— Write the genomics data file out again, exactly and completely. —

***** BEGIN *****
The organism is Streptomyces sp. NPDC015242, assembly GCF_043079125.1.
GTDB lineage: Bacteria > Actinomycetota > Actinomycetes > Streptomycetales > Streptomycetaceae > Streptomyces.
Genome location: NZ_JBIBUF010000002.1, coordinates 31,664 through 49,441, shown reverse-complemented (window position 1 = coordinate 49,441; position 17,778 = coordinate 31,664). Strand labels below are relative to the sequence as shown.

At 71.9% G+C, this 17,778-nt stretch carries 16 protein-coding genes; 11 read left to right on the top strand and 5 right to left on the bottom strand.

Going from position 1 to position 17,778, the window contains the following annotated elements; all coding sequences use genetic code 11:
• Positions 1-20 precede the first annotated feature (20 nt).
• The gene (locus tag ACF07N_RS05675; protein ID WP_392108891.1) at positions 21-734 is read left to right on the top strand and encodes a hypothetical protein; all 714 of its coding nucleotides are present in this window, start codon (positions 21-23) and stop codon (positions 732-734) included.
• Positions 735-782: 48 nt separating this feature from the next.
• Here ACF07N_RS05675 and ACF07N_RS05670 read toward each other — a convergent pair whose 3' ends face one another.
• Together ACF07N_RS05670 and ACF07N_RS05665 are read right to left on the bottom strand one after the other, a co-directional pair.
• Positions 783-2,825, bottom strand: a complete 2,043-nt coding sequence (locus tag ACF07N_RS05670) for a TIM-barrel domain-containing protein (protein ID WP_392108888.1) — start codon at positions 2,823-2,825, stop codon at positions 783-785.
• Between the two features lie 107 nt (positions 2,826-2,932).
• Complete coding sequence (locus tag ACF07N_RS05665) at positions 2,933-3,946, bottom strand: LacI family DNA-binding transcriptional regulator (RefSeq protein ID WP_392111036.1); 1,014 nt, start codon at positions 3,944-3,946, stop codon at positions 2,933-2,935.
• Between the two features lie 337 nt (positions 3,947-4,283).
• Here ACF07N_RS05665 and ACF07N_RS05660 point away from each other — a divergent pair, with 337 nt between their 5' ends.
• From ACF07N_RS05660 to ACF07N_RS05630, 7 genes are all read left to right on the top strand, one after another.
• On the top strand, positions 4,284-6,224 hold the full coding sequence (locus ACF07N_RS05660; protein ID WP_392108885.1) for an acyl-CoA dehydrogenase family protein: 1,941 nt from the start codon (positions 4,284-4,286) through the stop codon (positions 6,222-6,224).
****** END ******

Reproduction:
The organism is Streptomyces sp. NPDC015242, assembly GCF_043079125.1.
GTDB lineage: Bacteria > Actinomycetota > Actinomycetes > Streptomycetales > Streptomycetaceae > Streptomyces.
Genome location: NZ_JBIBUF010000002.1, coordinates 31,664 through 49,441, shown reverse-complemented (window position 1 = coordinate 49,441; position 17,778 = coordinate 31,664). Strand labels below are relative to the sequence as shown.

At 71.9% G+C, this 17,778-nt stretch carries 16 protein-coding genes; 11 read left to right on the top strand and 5 right to left on the bottom strand.

Going from position 1 to position 17,778, the window contains the following annotated elements; all coding sequences use genetic code 11:
• Positions 1-20 precede the first annotated feature (20 nt).
• The gene (locus tag ACF07N_RS05675; protein ID WP_392108891.1) at positions 21-734 is read left to right on the top strand and encodes a hypothetical protein; all 714 of its coding nucleotides are present in this window, start codon (positions 21-23) and stop codon (positions 732-734) included.
• Positions 735-782: 48 nt separating this feature from the next.
• Here ACF07N_RS05675 and ACF07N_RS05670 read toward each other — a convergent pair whose 3' ends face one another.
• Together ACF07N_RS05670 and ACF07N_RS05665 are read right to left on the bottom strand one after the other, a co-directional pair.
• Positions 783-2,825, bottom strand: a complete 2,043-nt coding sequence (locus tag ACF07N_RS05670) for a TIM-barrel domain-containing protein (protein ID WP_392108888.1) — start codon at positions 2,823-2,825, stop codon at positions 783-785.
• Between the two features lie 107 nt (positions 2,826-2,932).
• Complete coding sequence (locus tag ACF07N_RS05665) at positions 2,933-3,946, bottom strand: LacI family DNA-binding transcriptional regulator (RefSeq protein ID WP_392111036.1); 1,014 nt, start codon at positions 3,944-3,946, stop codon at positions 2,933-2,935.
• Between the two features lie 337 nt (positions 3,947-4,283).
• Here ACF07N_RS05665 and ACF07N_RS05660 point away from each other — a divergent pair, with 337 nt between their 5' ends.
• From ACF07N_RS05660 to ACF07N_RS05630, 7 genes are all read left to right on the top strand, one after another.
• On the top strand, positions 4,284-6,224 hold the full coding sequence (locus ACF07N_RS05660; protein ID WP_392108885.1) for an acyl-CoA dehydrogenase family protein: 1,941 nt from the start codon (positions 4,284-4,286) through the stop codon (positions 6,222-6,224).